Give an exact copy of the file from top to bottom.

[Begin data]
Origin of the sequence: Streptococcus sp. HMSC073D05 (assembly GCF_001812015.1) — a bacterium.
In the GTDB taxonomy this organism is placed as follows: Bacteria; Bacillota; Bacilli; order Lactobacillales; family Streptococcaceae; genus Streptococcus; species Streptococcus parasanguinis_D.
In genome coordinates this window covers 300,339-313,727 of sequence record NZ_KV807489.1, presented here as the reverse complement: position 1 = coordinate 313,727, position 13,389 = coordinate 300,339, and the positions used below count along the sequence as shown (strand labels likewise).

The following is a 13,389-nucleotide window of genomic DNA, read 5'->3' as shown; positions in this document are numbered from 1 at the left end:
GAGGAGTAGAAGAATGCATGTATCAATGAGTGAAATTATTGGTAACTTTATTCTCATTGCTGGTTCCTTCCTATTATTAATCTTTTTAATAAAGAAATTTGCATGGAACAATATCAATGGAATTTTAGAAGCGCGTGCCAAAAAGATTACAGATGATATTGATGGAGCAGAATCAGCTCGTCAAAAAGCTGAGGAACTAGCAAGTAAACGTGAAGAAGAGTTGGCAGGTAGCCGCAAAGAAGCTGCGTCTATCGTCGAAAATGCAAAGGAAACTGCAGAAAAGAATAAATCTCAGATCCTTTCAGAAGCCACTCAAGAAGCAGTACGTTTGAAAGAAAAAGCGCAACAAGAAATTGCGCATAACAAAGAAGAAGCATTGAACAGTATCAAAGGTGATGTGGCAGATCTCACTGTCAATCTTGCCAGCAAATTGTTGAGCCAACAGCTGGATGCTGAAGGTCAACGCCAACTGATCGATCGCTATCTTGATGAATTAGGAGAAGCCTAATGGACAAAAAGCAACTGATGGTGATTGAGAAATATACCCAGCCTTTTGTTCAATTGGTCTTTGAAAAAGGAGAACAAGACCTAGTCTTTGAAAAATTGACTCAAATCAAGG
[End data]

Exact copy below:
Origin of the sequence: Streptococcus sp. HMSC073D05 (assembly GCF_001812015.1) — a bacterium.
In the GTDB taxonomy this organism is placed as follows: Bacteria; Bacillota; Bacilli; order Lactobacillales; family Streptococcaceae; genus Streptococcus; species Streptococcus parasanguinis_D.
In genome coordinates this window covers 300,339-313,727 of sequence record NZ_KV807489.1, presented here as the reverse complement: position 1 = coordinate 313,727, position 13,389 = coordinate 300,339, and the positions used below count along the sequence as shown (strand labels likewise).

The following is a 13,389-nucleotide window of genomic DNA, read 5'->3' as shown; positions in this document are numbered from 1 at the left end:
GAGGAGTAGAAGAATGCATGTATCAATGAGTGAAATTATTGGTAACTTTATTCTCATTGCTGGTTCCTTCCTATTATTAATCTTTTTAATAAAGAAATTTGCATGGAACAATATCAATGGAATTTTAGAAGCGCGTGCCAAAAAGATTACAGATGATATTGATGGAGCAGAATCAGCTCGTCAAAAAGCTGAGGAACTAGCAAGTAAACGTGAAGAAGAGTTGGCAGGTAGCCGCAAAGAAGCTGCGTCTATCGTCGAAAATGCAAAGGAAACTGCAGAAAAGAATAAATCTCAGATCCTTTCAGAAGCCACTCAAGAAGCAGTACGTTTGAAAGAAAAAGCGCAACAAGAAATTGCGCATAACAAAGAAGAAGCATTGAACAGTATCAAAGGTGATGTGGCAGATCTCACTGTCAATCTTGCCAGCAAATTGTTGAGCCAACAGCTGGATGCTGAAGGTCAACGCCAACTGATCGATCGCTATCTTGATGAATTAGGAGAAGCCTAATGGACAAAAAGCAACTGATGGTGATTGAGAAATATACCCAGCCTTTTGTTCAATTGGTCTTTGAAAAAGGAGAACAAGACCTAGTCTTTGAAAAATTGACTCAAATCAAGG